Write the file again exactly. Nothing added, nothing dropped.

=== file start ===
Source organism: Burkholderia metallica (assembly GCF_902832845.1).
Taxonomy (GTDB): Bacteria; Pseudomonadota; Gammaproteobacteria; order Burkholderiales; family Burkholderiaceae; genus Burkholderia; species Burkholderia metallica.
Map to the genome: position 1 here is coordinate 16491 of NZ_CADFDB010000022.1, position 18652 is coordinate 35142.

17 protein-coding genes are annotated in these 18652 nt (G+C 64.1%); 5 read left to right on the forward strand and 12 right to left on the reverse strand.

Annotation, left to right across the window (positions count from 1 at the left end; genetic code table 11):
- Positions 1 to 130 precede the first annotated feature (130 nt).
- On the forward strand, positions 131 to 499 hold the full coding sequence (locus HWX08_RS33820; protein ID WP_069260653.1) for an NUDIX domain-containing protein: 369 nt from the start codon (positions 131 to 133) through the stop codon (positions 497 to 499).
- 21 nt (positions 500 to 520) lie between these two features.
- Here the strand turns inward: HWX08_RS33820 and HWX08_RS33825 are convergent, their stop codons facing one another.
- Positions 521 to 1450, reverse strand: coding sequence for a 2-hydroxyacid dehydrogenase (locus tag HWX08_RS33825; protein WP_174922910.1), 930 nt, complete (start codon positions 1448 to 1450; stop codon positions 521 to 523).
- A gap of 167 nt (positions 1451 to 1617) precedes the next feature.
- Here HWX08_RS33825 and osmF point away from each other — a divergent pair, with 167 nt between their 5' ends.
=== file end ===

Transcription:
Source organism: Burkholderia metallica (assembly GCF_902832845.1).
Taxonomy (GTDB): Bacteria; Pseudomonadota; Gammaproteobacteria; order Burkholderiales; family Burkholderiaceae; genus Burkholderia; species Burkholderia metallica.
Map to the genome: position 1 here is coordinate 16491 of NZ_CADFDB010000022.1, position 18652 is coordinate 35142.

17 protein-coding genes are annotated in these 18652 nt (G+C 64.1%); 5 read left to right on the forward strand and 12 right to left on the reverse strand.

Annotation, left to right across the window (positions count from 1 at the left end; genetic code table 11):
- Positions 1 to 130 precede the first annotated feature (130 nt).
- On the forward strand, positions 131 to 499 hold the full coding sequence (locus HWX08_RS33820; protein ID WP_069260653.1) for an NUDIX domain-containing protein: 369 nt from the start codon (positions 131 to 133) through the stop codon (positions 497 to 499).
- 21 nt (positions 500 to 520) lie between these two features.
- Here the strand turns inward: HWX08_RS33820 and HWX08_RS33825 are convergent, their stop codons facing one another.
- Positions 521 to 1450, reverse strand: coding sequence for a 2-hydroxyacid dehydrogenase (locus tag HWX08_RS33825; protein WP_174922910.1), 930 nt, complete (start codon positions 1448 to 1450; stop codon positions 521 to 523).
- A gap of 167 nt (positions 1451 to 1617) precedes the next feature.
- Here HWX08_RS33825 and osmF point away from each other — a divergent pair, with 167 nt between their 5' ends.